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In India, a lot is at stake for both Google and Facebook

July 22, 2020 14:07 IST

Apart from digital advertising revenue, both companies want to reach out to the ‘next billion’ Indian customers. After all, around half of the 1.3 billion population is still not on the net and this represents a challenge as well as an opportunity.


Illustration: Uttam Ghosh/

With Google and Facebook both investing billions, India is set to be their next big battleground.

Last Monday, Sunder Pichai, Google Inc CEO, said the company will invest $10 billion in India in the next 5-7 years.


The cash it has promised through a country-specific fund is nearly double the $5.7 billion that its rival Facebook invested less than three months ago to buy a 9.9 per cent stake in Jio Platforms which controls Reliance Jio and various other platforms.

Google’s decision is a landmark.

But if one goes beyond the optics (the announcement was made in the presence of Communications Minister Ravi Shankar Prasad), it is in line with what both technology giants have been putting into India annually to build and expand their presence.

Some technology analysts say that the difference in the figures is not so great in that Facebook’s money has already come in and, within a similar timeframe, they expect it to invest a similar amount in infrastructure and expansion.

There is even talk that Google, whose initial talks with Jio Platforms did not result in a deal, is back on the table again and might well invest $4 billion in Jio Platforms because the latter has no exclusivity clause with Facebook.

Moreover, Google has also had talks with Vodafone-Idea for an equity partnership, prompted by the latter’s cash crunch.

A lot is at stake for Google and Facebook.

Even though they collaborate in many areas (Facebook apps are on Google’s Android platform and they also advertise in each other’s platforms), there is no doubt that both want to capture a larger share of the lucrative and growing digital advertising which forms the mainstay of their revenues currently.

According to Dentsu Aegis Network, digital advertising will hit Rs 28,000 crore in 2024, compared to Rs 13,600 crore in 2019.

According to Bloomberg, Google is way ahead in the game.

While the total ad revenues of Facebook and Google reached Rs 11,500 crore in FY19, Google grabbed 80 per of it (Rs 9,203 crore) while Facebook had to settle for Rs 2,233 crore.

The two companies together have around 70 per cent of all digital ad revenues.

Apart from digital advertising revenue, both companies want to reach out to the ‘next billion’ Indian customers.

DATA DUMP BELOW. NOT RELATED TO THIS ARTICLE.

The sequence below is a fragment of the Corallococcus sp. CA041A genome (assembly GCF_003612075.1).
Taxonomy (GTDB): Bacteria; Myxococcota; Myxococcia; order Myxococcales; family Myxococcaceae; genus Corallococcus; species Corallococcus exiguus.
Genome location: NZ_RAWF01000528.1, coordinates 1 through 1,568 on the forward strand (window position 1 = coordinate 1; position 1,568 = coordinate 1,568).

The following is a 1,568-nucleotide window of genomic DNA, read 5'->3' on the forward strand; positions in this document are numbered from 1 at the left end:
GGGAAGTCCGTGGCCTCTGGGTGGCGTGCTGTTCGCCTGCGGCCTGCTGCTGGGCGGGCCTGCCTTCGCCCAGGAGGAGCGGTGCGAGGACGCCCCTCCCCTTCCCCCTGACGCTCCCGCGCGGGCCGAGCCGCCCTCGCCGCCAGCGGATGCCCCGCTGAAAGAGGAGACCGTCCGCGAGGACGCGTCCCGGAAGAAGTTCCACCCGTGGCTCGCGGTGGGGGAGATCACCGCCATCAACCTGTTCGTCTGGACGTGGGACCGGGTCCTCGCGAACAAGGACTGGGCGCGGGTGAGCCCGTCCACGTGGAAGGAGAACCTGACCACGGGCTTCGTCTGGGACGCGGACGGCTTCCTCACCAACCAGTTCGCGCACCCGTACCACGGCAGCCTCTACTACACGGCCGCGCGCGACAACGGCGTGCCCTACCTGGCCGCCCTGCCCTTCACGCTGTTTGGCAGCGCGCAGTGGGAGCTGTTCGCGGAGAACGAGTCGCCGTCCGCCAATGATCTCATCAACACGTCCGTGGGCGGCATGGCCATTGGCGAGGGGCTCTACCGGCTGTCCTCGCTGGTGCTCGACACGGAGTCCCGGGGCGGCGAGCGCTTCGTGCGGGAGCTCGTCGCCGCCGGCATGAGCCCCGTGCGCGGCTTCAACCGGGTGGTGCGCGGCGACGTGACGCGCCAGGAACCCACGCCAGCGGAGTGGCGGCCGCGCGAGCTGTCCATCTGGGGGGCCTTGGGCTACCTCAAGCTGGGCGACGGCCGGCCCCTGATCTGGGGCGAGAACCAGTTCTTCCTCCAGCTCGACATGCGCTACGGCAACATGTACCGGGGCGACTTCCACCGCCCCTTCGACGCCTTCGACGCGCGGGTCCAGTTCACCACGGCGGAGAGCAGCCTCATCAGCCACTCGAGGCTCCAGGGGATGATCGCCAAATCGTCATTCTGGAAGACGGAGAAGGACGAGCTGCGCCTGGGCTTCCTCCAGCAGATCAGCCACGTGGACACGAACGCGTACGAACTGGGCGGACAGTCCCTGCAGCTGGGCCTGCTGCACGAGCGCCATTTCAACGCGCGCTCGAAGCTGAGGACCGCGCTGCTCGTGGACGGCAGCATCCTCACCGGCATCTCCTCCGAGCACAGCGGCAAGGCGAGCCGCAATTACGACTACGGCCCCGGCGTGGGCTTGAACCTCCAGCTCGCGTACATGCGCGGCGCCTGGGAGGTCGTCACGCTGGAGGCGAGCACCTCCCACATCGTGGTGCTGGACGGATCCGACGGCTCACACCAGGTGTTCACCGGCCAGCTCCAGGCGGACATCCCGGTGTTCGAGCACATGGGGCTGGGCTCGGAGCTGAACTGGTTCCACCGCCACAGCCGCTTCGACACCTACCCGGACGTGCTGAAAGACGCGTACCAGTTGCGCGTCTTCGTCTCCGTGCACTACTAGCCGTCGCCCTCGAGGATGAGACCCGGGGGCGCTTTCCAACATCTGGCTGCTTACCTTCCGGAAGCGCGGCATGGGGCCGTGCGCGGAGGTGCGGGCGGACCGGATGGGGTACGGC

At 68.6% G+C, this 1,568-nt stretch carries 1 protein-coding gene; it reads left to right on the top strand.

After all, around half of the 1.3 billion population is still not on the net and this represents a challenge as well as an opportunity.

Despite the low internet coverage as a percentage of the population, India has the second largest internet population (688 million) after China.

Cheaper feature phones and data are already pushing more consumers into the club.

In 2015, Facebook made an aggressive but abortive attempt to push for more Indians to go online through its ‘Facebook Basics’ idea by tying up with telcos to  bring the masses online.

The attempt was a fiasco.

It was attacked vociferously for violating India’s ‘net neutrality’ laws and forced to abandon the project.

Since then, it has been under scrutiny for not doing enough to curb fake news and  posts propagating violence and hatred and failing to protect data privacy, among many other complaints.

This kind of intense scrutiny and criticism is not a problem Google has faced, or at least not to the same degree.

Despite the challenges that India poses, there are four platforms which dominate the usage and customer base.

WhatsApp has over 300 million regular customers. Estimates suggested that Facebook has 328 million accounts in the country.

In the other camp, Google has YouTube which is pretty close to over 265 million active users every month with over 300 channels on offer.

And, of course, Google’s search engine virtually controls over 98 per cent of the search market.

As such, both titans are evenly poised for the next battle.

There are also newer opportunities to monetise.

In payments, Google Pay dominates the peer-to-peer payments category with nearly half the transactions under its belt.

But taking it on soon will be WhatsApp’s payment offering which is waiting for regulatory clearances.

With a large active user base, WhatsApp will give Google Pay a run for its money.

In other areas though where Google is clearly entrenched such as YouTube, Facebook Live will have to walk a long mile.

In e-commerce, Reliance Retail’s tie-up with WhatsApp will help the Mukesh Ambani company to leverage the large customer base of the messaging app to quick start Jio Mart, its e-commerce platform which is expected to have a commercial launch very soon.

Without this, Reliance Retail would have faced a harder struggle to get customers given that Amazon is so far ahead.

What’s more, the ease of use of WhatsApp will become a key interface for the 30 million small kirana shops that Reliance is planning to bring in as its last mile suppliers to home.

For Google, this is an area where it has to figure out its strategy.

Both companies are looking at partnerships to expand their India business.

Pichai said the $10 billion will be routed through a mix of equity investments as well as partnerships.

Facebook already has a partnership going with Reliance and is scouting around for others.

Facebook also faces regulatory challenges on data security and issues about a new proposed direct tax which it will have to pay on profits earned locally.

Surajeet Das Gupta in New Delhi
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